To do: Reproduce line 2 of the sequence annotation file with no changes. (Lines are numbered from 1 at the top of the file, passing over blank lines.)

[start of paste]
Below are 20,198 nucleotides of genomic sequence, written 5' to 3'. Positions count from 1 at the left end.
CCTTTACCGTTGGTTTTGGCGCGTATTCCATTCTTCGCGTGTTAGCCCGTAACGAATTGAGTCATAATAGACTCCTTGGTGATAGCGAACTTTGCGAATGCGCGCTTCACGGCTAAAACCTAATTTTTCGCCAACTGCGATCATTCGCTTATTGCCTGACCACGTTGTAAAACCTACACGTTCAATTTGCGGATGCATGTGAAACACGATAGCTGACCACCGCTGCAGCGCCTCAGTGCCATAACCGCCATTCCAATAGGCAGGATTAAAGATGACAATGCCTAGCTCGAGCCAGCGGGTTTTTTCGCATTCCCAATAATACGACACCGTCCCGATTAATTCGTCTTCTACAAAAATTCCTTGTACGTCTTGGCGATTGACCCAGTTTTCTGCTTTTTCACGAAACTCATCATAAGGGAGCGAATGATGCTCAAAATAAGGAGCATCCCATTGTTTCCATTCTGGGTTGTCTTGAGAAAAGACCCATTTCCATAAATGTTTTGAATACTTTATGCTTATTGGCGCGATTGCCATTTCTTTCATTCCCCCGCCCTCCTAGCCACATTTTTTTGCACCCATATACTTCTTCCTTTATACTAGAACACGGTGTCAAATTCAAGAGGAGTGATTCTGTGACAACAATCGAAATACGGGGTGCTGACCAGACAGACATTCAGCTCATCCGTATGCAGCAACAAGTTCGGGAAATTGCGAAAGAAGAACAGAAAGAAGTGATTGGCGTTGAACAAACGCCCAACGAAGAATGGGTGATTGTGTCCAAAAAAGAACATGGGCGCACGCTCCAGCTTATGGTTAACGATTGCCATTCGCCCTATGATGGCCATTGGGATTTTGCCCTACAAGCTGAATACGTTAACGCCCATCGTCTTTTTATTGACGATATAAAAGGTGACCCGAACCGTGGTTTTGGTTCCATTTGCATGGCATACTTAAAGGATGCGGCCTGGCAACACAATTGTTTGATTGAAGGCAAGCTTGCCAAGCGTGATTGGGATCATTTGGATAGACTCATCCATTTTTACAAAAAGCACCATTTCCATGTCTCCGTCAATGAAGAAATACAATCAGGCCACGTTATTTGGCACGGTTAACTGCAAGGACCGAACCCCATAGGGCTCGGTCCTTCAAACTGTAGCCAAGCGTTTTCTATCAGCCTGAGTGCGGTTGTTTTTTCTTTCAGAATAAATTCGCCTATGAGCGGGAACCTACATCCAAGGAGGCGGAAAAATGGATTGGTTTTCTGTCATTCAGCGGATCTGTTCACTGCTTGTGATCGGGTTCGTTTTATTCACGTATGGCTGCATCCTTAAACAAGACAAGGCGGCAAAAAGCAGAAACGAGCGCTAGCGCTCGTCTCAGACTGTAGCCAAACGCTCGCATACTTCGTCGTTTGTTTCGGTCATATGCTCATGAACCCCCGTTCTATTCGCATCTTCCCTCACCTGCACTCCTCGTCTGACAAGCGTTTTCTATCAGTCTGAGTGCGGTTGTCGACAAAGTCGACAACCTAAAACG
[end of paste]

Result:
CCTTTACCGTTGGTTTTGGCGCGTATTCCATTCTTCGCGTGTTAGCCCGTAACGAATTGAGTCATAATAGACTCCTTGGTGATAGCGAACTTTGCGAATGCGCGCTTCACGGCTAAAACCTAATTTTTCGCCAACTGCGATCATTCGCTTATTGCCTGACCACGTTGTAAAACCTACACGTTCAATTTGCGGATGCATGTGAAACACGATAGCTGACCACCGCTGCAGCGCCTCAGTGCCATAACCGCCATTCCAATAGGCAGGATTAAAGATGACAATGCCTAGCTCGAGCCAGCGGGTTTTTTCGCATTCCCAATAATACGACACCGTCCCGATTAATTCGTCTTCTACAAAAATTCCTTGTACGTCTTGGCGATTGACCCAGTTTTCTGCTTTTTCACGAAACTCATCATAAGGGAGCGAATGATGCTCAAAATAAGGAGCATCCCATTGTTTCCATTCTGGGTTGTCTTGAGAAAAGACCCATTTCCATAAATGTTTTGAATACTTTATGCTTATTGGCGCGATTGCCATTTCTTTCATTCCCCCGCCCTCCTAGCCACATTTTTTTGCACCCATATACTTCTTCCTTTATACTAGAACACGGTGTCAAATTCAAGAGGAGTGATTCTGTGACAACAATCGAAATACGGGGTGCTGACCAGACAGACATTCAGCTCATCCGTATGCAGCAACAAGTTCGGGAAATTGCGAAAGAAGAACAGAAAGAAGTGATTGGCGTTGAACAAACGCCCAACGAAGAATGGGTGATTGTGTCCAAAAAAGAACATGGGCGCACGCTCCAGCTTATGGTTAACGATTGCCATTCGCCCTATGATGGCCATTGGGATTTTGCCCTACAAGCTGAATACGTTAACGCCCATCGTCTTTTTATTGACGATATAAAAGGTGACCCGAACCGTGGTTTTGGTTCCATTTGCATGGCATACTTAAAGGATGCGGCCTGGCAACACAATTGTTTGATTGAAGGCAAGCTTGCCAAGCGTGATTGGGATCATTTGGATAGACTCATCCATTTTTACAAAAAGCACCATTTCCATGTCTCCGTCAATGAAGAAATACAATCAGGCCACGTTATTTGGCACGGTTAACTGCAAGGACCGAACCCCATAGGGCTCGGTCCTTCAAACTGTAGCCAAGCGTTTTCTATCAGCCTGAGTGCGGTTGTTTTTTCTTTCAGAATAAATTCGCCTATGAGCGGGAACCTACATCCAAGGAGGCGGAAAAATGGATTGGTTTTCTGTCATTCAGCGGATCTGTTCACTGCTTGTGATCGGGTTCGTTTTATTCACGTATGGCTGCATCCTTAAACAAGACAAGGCGGCAAAAAGCAGAAACGAGCGCTAGCGCTCGTCTCAGACTGTAGCCAAACGCTCGCATACTTCGTCGTTTGTTTCGGTCATATGCTCATGAACCCCCGTTCTATTCGCATCTTCCCTCACCTGCACTCCTCGTCTGACAAGCGTTTTCTATCAGTCTGAGTGCGGTTGTCGACAAAGTCGACAACCTAAAACG